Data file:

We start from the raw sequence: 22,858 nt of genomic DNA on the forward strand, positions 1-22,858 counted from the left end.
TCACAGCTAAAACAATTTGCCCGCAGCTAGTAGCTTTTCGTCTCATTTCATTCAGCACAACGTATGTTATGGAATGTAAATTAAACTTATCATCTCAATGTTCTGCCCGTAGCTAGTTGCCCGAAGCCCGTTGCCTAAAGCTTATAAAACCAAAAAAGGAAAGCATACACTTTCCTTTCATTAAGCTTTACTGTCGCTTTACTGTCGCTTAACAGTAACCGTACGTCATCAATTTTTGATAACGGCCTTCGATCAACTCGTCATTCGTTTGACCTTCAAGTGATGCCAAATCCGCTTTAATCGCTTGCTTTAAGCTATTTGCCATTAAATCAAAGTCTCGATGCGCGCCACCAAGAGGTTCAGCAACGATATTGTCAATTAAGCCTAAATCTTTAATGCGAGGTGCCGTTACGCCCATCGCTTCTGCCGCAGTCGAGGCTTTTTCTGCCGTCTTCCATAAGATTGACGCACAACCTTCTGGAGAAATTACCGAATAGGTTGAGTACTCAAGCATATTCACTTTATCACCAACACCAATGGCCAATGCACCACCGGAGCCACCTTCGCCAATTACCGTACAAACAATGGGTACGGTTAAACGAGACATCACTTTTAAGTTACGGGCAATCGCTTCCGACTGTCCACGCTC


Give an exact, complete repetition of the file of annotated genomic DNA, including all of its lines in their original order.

We start from the raw sequence: 22,858 nt of genomic DNA on the forward strand, positions 1-22,858 counted from the left end.
TCACAGCTAAAACAATTTGCCCGCAGCTAGTAGCTTTTCGTCTCATTTCATTCAGCACAACGTATGTTATGGAATGTAAATTAAACTTATCATCTCAATGTTCTGCCCGTAGCTAGTTGCCCGAAGCCCGTTGCCTAAAGCTTATAAAACCAAAAAAGGAAAGCATACACTTTCCTTTCATTAAGCTTTACTGTCGCTTTACTGTCGCTTAACAGTAACCGTACGTCATCAATTTTTGATAACGGCCTTCGATCAACTCGTCATTCGTTTGACCTTCAAGTGATGCCAAATCCGCTTTAATCGCTTGCTTTAAGCTATTTGCCATTAAATCAAAGTCTCGATGCGCGCCACCAAGAGGTTCAGCAACGATATTGTCAATTAAGCCTAAATCTTTAATGCGAGGTGCCGTTACGCCCATCGCTTCTGCCGCAGTCGAGGCTTTTTCTGCCGTCTTCCATAAGATTGACGCACAACCTTCTGGAGAAATTACCGAATAGGTTGAGTACTCAAGCATATTCACTTTATCACCAACACCAATGGCCAATGCACCACCGGAGCCACCTTCGCCAATTACCGTACAAACAATGGGTACGGTTAAACGAGACATCACTTTTAAGTTACGGGCAATCGCTTCCGACTGTCCACGCTC